Here is a not-exhaustive compilation of reviews of When Marnie Was There I found in the library from around when the book was published. I wasn't sure whether I wanted to post this, part of me had an expectation that I'd share everything I find—I can't, there are scholars who do that full-time, like the late Peanuts researcher Thomas Inge. Now there is also a question of copyright, for I am not authorised to post newspaper scans: but it is well in my right to quote, for everything you see here really are just quotes actually, not the complete articles. You see, Marnie was often reviewed with a bunch of other books, so nyah nya nya nyah copyright trolls.
Naomi Lewis, Times Literary Supplement, 1967
Lewis was a professional scholar and critic of children's literature, she had a reputation for having a deep respect and understanding of children's storytelling. In fact, she elevated the reputation of the UK as a whole in the field of literary criticism because of it. This is some of what she wrote:
The chapters hold a thrilling intensity; the salt smell, the slapping of waves, the bird that seems to cry "Pity me!" seem linked to the pleasure and the loss. For Marnie does disappear, and the house is empty; perhaps it has been empty for many a year. Yet the story is not done; the careful tracking of the theme, and the final discovery of Marnie's place in Anna's life - however much it draws on the audacious off-plausibilities of fiction - is also part of this memorable books achievement.
Hannah Carter, The Guardian, 1969
This is not strictly a review of Marnie, rather it's an interview with Robinson that happened to include reflections on her own childhood in connection with Marnie. I found it pretty explosive.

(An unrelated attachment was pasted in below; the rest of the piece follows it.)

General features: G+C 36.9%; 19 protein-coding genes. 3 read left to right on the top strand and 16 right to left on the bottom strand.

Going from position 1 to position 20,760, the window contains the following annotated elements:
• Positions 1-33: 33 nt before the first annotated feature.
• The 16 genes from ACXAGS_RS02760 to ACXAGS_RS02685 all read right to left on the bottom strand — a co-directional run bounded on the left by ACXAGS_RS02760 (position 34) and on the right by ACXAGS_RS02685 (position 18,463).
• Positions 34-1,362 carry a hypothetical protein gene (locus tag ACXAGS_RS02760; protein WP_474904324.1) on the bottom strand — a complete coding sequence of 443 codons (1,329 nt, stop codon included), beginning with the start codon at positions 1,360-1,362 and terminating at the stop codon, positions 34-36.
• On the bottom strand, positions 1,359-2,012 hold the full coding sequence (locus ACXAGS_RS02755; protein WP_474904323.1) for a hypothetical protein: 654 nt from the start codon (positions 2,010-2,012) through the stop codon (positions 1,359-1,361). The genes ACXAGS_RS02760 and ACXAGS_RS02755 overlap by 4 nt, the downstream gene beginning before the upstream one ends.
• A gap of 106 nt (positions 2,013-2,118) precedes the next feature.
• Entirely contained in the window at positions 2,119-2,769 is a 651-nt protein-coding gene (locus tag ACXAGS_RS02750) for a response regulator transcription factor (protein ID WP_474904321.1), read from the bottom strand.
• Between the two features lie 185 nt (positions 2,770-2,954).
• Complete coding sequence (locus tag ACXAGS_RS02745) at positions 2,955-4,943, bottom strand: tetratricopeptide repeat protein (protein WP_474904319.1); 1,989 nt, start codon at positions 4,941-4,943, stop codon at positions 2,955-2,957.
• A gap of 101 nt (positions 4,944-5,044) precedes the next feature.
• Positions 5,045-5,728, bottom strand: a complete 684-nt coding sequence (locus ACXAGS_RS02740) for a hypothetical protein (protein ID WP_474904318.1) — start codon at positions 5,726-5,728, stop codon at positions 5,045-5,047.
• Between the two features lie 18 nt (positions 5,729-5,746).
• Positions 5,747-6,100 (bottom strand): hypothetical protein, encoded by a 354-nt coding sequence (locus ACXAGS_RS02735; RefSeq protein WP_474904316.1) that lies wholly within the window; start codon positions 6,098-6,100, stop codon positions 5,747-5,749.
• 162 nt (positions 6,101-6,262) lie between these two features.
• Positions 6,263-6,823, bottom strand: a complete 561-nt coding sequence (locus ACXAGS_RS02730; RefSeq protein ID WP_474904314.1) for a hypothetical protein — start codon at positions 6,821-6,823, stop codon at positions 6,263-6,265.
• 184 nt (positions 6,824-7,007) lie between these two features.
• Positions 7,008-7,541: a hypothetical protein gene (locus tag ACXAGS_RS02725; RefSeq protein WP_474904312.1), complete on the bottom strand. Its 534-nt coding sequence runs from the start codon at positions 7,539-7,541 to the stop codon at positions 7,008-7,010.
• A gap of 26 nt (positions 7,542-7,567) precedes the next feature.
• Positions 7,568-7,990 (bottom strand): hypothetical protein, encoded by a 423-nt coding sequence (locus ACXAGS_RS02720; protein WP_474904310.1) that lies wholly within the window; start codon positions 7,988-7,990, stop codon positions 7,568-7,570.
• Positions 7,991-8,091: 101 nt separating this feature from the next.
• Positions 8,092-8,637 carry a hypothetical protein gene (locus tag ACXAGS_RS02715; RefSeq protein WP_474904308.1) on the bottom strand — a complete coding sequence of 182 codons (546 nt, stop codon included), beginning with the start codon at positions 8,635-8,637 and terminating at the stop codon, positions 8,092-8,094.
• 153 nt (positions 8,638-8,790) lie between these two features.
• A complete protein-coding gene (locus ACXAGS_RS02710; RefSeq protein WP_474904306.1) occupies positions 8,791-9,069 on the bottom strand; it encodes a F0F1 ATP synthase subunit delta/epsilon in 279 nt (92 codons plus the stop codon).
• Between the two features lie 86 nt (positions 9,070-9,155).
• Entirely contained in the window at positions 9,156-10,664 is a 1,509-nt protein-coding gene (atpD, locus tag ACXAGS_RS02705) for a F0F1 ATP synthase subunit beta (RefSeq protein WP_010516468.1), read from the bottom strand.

I am Anna of course, and Marnie is my mother. My mother was always un-get-atable. Without meaning to, she always let me down. I found this extremely difficult to forgive, for without realising parents are in the same boat as yourself, that they are children, too, you can't forgive them for being frail and human. But until you learn to forgive, you yourself are crippled, can't begin to grow up. Through writing Marnie I faced the truth and found understanding. It made things a lot better.
Claire Tomalin, The Observer 3 December 1967
This review is in fact only nine words long (the last nine words) quoted here. I've included the prologue here however, because it is interesting to note that Tomalin is introducing Marnie as one of the many books being published at the time that departs from the strictures of traditional children's topics. Tomalin also wrote a review of Charley.
Children lonely, frightened, fighting for their lives, or their sanity [...] In the unstable, unhelpful, badly organised, horrifying world we have to bring our chldren to terms with, the nightmares of Kafka and the voice of the psychiatric social worker may be more pertinent than any traditional evocation of English country life, boarding school, Daddy in the Services. Mummy sexless and splendid. Children now are enjoined less to keep the upper lip stiff, more to examine whether they want to be conformists or outsiders in the society they are faced with. [...] I found this exceptionally charming, sentimentally satisfying end and all.
The Sunday Times, 27 June 1971, p.29
This is more of an ad for how the book was now being published as a little mass market paperback. This is the paperback I own actually.
ARMADA LIONS: King of the
wind by Margurite Henry;
When Marnie Was There by
Joan G. Robinson (Collins
Reprints from a dozen titles from